Google+
Close

The Agenda

NRO’s domestic-policy blog, by Reihan Salam.

The High Cost of Rental Housing



Text  



In light of recent anti-gentrification protests in San Francisco, Harvard economist Edward Glaeser offers a roadmap for making the city more affordable. He proposes, among other things,

(1) revising environmental impact assessments to take into account not just the environmental impact of building a given project, but also of not building it (e.g., if housing isn’t built in San Francisco neighborhoods with decent access to mass transit, it will presumably be built in outlying regions that are more auto-dependent, and/or in regions with climates that necessitate more artificial heating and cooling and the energy expenditure that comes with it);

and (2) tying state aid to local permitting policies — permitting targets would vary across municipalities (the highest permitting targets would be set for cities with high housing costs and low density levels), and cities that meet or surpass their permitting targets would receive the aid forfeited by cities that fail to do so.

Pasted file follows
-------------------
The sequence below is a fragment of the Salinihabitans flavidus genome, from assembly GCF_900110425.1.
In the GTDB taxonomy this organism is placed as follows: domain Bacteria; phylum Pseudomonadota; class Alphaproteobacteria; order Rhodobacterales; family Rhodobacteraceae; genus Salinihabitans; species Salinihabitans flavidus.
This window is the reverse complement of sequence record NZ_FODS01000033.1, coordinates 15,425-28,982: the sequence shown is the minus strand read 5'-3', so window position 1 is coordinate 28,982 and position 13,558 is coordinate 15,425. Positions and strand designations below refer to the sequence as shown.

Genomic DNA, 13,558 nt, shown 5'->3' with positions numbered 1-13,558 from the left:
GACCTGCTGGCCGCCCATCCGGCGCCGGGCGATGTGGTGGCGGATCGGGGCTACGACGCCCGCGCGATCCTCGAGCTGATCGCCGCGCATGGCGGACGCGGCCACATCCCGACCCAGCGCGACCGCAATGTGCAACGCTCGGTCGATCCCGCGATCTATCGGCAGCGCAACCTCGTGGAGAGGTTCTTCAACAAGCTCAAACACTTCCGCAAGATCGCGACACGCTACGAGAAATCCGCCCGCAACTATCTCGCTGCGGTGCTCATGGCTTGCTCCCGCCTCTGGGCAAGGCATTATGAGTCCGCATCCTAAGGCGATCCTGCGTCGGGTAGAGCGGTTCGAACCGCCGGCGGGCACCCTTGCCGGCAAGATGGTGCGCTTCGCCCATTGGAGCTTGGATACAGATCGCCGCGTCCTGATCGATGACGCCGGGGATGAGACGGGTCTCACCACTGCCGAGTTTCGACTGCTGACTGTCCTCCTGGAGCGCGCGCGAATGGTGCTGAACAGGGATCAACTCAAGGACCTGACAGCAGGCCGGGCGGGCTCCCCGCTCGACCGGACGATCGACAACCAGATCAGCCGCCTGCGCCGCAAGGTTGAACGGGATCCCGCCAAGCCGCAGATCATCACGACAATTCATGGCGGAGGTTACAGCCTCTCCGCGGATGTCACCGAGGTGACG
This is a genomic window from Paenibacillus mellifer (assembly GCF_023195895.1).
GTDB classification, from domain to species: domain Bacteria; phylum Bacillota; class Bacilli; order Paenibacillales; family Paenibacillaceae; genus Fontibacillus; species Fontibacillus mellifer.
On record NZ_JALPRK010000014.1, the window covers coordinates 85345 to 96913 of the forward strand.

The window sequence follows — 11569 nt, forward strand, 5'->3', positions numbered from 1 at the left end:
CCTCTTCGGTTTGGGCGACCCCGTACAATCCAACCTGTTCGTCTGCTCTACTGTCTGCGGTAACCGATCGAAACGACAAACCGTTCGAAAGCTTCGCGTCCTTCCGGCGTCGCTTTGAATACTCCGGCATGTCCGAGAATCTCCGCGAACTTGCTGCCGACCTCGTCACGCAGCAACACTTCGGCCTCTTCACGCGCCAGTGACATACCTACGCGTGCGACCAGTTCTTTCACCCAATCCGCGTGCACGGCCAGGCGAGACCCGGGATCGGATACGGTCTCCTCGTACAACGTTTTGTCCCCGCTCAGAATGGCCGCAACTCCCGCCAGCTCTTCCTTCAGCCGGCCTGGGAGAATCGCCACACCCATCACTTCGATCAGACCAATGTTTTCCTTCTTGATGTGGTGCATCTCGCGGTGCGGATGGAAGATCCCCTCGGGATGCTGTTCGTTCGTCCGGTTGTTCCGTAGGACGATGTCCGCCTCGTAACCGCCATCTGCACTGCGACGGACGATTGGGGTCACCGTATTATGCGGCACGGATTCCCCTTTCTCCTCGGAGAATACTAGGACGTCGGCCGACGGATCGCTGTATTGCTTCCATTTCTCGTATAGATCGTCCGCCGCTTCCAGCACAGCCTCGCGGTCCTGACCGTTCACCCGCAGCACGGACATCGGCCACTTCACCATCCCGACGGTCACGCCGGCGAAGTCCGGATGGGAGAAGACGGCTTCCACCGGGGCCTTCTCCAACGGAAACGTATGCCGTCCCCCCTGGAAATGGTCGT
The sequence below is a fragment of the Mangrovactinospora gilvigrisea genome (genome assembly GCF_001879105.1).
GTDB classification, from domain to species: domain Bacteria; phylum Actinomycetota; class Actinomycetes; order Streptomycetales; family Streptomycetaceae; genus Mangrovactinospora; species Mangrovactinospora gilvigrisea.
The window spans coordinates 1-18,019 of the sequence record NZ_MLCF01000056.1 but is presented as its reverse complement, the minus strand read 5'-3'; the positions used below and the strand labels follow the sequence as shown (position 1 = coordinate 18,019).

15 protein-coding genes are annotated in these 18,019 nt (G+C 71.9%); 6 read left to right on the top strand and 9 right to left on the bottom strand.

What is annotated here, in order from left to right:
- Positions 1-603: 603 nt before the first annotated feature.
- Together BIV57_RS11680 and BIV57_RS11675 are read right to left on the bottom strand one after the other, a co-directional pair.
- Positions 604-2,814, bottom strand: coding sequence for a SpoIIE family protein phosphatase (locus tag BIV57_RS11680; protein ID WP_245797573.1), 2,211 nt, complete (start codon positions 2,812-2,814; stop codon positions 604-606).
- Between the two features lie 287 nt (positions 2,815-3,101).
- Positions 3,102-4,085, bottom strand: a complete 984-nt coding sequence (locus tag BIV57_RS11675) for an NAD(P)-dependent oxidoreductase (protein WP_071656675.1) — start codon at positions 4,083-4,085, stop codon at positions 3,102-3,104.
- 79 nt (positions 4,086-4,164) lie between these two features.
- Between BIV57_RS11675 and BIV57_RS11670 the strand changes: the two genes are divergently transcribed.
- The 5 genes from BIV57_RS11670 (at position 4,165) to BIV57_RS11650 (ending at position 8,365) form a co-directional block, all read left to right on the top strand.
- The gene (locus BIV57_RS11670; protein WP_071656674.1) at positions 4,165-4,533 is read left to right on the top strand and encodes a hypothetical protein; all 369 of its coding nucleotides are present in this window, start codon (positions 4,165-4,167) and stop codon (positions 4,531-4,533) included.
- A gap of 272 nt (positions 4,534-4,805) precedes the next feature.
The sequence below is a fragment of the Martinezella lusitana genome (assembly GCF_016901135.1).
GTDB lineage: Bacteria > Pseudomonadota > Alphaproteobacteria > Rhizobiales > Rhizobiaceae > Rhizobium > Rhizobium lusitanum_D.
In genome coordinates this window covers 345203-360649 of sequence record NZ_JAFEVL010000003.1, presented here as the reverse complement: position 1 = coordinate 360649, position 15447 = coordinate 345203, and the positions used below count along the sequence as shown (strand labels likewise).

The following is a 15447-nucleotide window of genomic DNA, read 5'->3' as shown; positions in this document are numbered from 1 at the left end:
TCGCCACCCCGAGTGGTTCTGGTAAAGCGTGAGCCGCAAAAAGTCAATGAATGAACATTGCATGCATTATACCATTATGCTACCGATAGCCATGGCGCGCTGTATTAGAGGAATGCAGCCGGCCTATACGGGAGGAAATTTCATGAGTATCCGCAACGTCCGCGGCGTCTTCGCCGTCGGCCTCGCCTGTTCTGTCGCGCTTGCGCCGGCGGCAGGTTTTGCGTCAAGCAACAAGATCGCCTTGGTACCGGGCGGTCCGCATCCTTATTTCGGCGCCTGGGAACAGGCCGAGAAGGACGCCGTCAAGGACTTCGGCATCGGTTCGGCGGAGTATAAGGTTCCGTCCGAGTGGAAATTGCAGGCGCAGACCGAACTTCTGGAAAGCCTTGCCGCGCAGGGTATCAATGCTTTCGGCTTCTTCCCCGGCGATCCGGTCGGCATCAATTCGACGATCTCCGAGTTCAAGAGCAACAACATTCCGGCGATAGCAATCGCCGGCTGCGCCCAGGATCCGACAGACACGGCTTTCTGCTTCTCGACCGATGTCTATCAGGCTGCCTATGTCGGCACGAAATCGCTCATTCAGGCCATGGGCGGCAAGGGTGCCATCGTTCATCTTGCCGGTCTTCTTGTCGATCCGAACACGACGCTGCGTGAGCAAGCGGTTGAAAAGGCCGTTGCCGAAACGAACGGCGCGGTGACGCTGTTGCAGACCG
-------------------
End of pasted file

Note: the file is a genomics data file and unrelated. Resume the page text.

Glaeser also observes that (3) demand-side housing policies, like federal Section 8 housing vouchers, work when housing supply is elastic, but when it is inelastic, subsidizing demand drives up prices. Federal policy needs to be sensitive to this effect. Low-Income Housing Tax Credits, in contrast, can help encourage more supply.

Glaeser’s recommendations relevant not just to San Francisco but to supply-constrained jurisdictions across the country. Roughly 35 percent of U.S. households live in rental housing, and 21.1 million households paid more than 30 percent of their income for rental housing in 2012. This reflects sluggish household income growth, to be sure, but it also reflects supply constraints. Demand for low rent housing vastly exceeds demand. Gentrification critics often insist that this is a case for restraining the development of high rent housing and focusing exclusively on housing that aims to meet the needs of low-income households, yet as Glaeser reminds us, new buildings that target the high end of the market “alleviate the pressure to gentrify, expanding affordable housing.”

The cost of rental housing might have potential as a political issue, as younger Americans are far more likely to live in rental housing than older Americans, and measures that reduce housing costs by encouraging supply can be seen as part of a broader effort to improve the life chances of aspirational voters.



Text  


Subscribe to National Review